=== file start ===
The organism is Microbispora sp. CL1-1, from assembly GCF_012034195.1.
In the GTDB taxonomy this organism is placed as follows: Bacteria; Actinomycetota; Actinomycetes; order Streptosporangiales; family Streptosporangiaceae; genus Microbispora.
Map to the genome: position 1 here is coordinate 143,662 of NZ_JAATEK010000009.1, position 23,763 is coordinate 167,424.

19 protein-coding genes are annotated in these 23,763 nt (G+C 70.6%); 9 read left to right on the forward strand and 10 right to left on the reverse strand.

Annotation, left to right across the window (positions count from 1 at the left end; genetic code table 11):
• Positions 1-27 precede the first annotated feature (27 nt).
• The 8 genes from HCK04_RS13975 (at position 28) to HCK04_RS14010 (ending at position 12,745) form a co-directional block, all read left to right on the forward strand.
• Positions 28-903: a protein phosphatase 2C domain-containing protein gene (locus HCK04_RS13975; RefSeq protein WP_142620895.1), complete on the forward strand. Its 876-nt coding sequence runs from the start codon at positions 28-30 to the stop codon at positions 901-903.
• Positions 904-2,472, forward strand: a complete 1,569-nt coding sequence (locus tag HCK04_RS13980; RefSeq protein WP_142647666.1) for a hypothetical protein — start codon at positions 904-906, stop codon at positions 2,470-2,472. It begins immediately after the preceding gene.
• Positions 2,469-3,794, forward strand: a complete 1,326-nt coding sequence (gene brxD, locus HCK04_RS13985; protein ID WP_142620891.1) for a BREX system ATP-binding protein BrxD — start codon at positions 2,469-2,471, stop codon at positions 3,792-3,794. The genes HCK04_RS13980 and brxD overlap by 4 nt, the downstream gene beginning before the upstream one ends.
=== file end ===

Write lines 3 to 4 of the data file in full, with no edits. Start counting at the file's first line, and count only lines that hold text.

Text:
Map to the genome: position 1 here is coordinate 143,662 of NZ_JAATEK010000009.1, position 23,763 is coordinate 167,424.

19 protein-coding genes are annotated in these 23,763 nt (G+C 70.6%); 9 read left to right on the forward strand and 10 right to left on the reverse strand.